What was the job search process like?

The bootcamp provides a lot of job search resources including making introductions, hosting networking events, and bringing in a resume specialist. I found a couple of companies that were health driven and seemed like a good fit. We were excited to work together, but in the end their data science team was so small that no one would be able to mentor me while I got used to the workflow. They needed someone who could jump in and take on an entire project on their own.

I think that’s typical of any bootcamp grad. They need mentorship in their first months.

Because data science is such a new field a lot of companies have very small data science teams and very little room to take on people who are in the beginning stages. There are places that have much bigger data science teams and have positions like junior data scientist or data analyst. In talking to my classmates, that’s something that they’ve come across as well.

Were you able to get through the technical interviews for those junior data scientist roles?

I just had lunch with one company and both of us acknowledged that they needed someone with a PhD in Molecular Genetics.  For the other one, there were four steps to the technical interview and they said, “You were fine on three of them and on one of them you were a little nervous.” I was pretty happy with how I did though. I had just learned Python five weeks ago and I coded out an answer to an algorithm problem in Python that the interviewer seemed happy with. Even though I may not necessarily be able to do a project completely on my own immediately, I was very happy with my increase in knowledge and I think they were as well.

In the midst of that interview with IBM, did you convince them to change you to the technical team?

Not exactly. I think we both realized that my strengths lie in between and that if I was put in a purely technical role, I would be very behind. The role I’m starting in is more along the lines of product management.

What was IBM’s reaction to NYC Data Science? Did you tell them that you were doing it?

They thought it was really really great. In the end, what AI comes down to is machine learning and data science. They were very excited about it.

Did you think that it was worth the tuition? Are there types of people that you would not recommend this bootcamp for?

In order to get out of it what you deserve, you have to put a lot into it. Vivian (founder of NYC Data Science Academy) said that throughout the interview process and when we first started. She was very clear. She said, “We can’t give you results unless you put in the work” which is 100% true. This bootcamp is for anyone who is extremely motivated and sees data science as their future. But at least some previous knowledge of R and Python would be extremely helpful. For someone who wants to casually develop a working knowledge of data science, a General Assembly or Coursera course is ideal.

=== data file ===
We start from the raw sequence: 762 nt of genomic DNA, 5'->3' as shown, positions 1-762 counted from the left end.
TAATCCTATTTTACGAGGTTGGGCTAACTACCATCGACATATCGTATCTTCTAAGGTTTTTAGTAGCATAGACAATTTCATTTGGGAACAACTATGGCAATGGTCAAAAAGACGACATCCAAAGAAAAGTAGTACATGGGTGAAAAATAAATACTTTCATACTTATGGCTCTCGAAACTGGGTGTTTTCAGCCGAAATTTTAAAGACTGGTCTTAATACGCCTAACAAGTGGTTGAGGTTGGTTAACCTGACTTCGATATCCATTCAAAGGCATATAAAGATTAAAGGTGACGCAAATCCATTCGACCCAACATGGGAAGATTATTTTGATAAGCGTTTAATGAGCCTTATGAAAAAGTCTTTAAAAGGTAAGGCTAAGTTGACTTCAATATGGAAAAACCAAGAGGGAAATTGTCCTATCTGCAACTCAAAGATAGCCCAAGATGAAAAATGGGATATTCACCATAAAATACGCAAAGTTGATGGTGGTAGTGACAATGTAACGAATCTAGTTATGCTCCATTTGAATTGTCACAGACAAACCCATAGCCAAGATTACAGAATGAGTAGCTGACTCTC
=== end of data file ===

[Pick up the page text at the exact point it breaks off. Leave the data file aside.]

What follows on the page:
Is there anything we didn’t cover that you want to make sure we include?

I’ll mention this again—the quality of the students really makes a program. The teachers are great, but the students are the ones you actively work out problems with. I’m hoping that I’ll have this alumni network that I can call upon for a very long time.

Interested in learning more about NYC Data Science Academy? Check outreviews on Course Report or their website here!

Vivian Zhang

Vivian is the CTO and School Director of NYC Data Science Academy and CTO of SupStat. With her extensive experience working in the data science field, she developed expertise in multiple programming languages, including R, Python, Hadoop, and Spark. In August 2016, Forbes ranked her amongst one of the nine women leading the pack in data analytics. In 2013, she created the NYC Open Data Meetup group, which stands as one of the largest data science communities offering meetups, conferences, and a weekly newsletter. In her spare time, Vivian enjoys meeting people and sharing her motivational stories with our students and other professionals